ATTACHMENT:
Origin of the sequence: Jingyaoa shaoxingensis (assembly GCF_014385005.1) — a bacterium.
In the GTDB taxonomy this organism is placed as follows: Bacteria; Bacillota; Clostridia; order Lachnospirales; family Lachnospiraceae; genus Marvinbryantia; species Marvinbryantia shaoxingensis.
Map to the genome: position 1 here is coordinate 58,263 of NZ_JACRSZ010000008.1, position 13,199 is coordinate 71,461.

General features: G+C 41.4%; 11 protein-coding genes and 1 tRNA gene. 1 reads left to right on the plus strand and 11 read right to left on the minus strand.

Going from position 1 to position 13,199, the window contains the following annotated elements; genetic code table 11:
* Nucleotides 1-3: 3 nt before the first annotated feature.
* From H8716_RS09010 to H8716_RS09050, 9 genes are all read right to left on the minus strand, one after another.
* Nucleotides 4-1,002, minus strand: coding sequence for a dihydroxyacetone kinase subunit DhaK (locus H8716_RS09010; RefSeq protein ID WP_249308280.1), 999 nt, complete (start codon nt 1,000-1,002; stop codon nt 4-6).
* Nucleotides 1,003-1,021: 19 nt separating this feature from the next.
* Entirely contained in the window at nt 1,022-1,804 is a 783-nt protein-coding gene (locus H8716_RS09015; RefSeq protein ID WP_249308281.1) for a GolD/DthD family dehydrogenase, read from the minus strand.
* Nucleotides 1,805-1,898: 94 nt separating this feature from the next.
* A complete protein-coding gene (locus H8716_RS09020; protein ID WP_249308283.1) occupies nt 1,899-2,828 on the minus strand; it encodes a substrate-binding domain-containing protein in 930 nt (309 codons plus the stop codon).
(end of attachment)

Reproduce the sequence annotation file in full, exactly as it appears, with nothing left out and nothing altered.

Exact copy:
Origin of the sequence: Jingyaoa shaoxingensis (assembly GCF_014385005.1) — a bacterium.
In the GTDB taxonomy this organism is placed as follows: Bacteria; Bacillota; Clostridia; order Lachnospirales; family Lachnospiraceae; genus Marvinbryantia; species Marvinbryantia shaoxingensis.
Map to the genome: position 1 here is coordinate 58,263 of NZ_JACRSZ010000008.1, position 13,199 is coordinate 71,461.

General features: G+C 41.4%; 11 protein-coding genes and 1 tRNA gene. 1 reads left to right on the plus strand and 11 read right to left on the minus strand.

Going from position 1 to position 13,199, the window contains the following annotated elements; genetic code table 11:
* Nucleotides 1-3: 3 nt before the first annotated feature.
* From H8716_RS09010 to H8716_RS09050, 9 genes are all read right to left on the minus strand, one after another.
* Nucleotides 4-1,002, minus strand: coding sequence for a dihydroxyacetone kinase subunit DhaK (locus H8716_RS09010; RefSeq protein ID WP_249308280.1), 999 nt, complete (start codon nt 1,000-1,002; stop codon nt 4-6).
* Nucleotides 1,003-1,021: 19 nt separating this feature from the next.
* Entirely contained in the window at nt 1,022-1,804 is a 783-nt protein-coding gene (locus H8716_RS09015; RefSeq protein ID WP_249308281.1) for a GolD/DthD family dehydrogenase, read from the minus strand.
* Nucleotides 1,805-1,898: 94 nt separating this feature from the next.
* A complete protein-coding gene (locus H8716_RS09020; protein ID WP_249308283.1) occupies nt 1,899-2,828 on the minus strand; it encodes a substrate-binding domain-containing protein in 930 nt (309 codons plus the stop codon).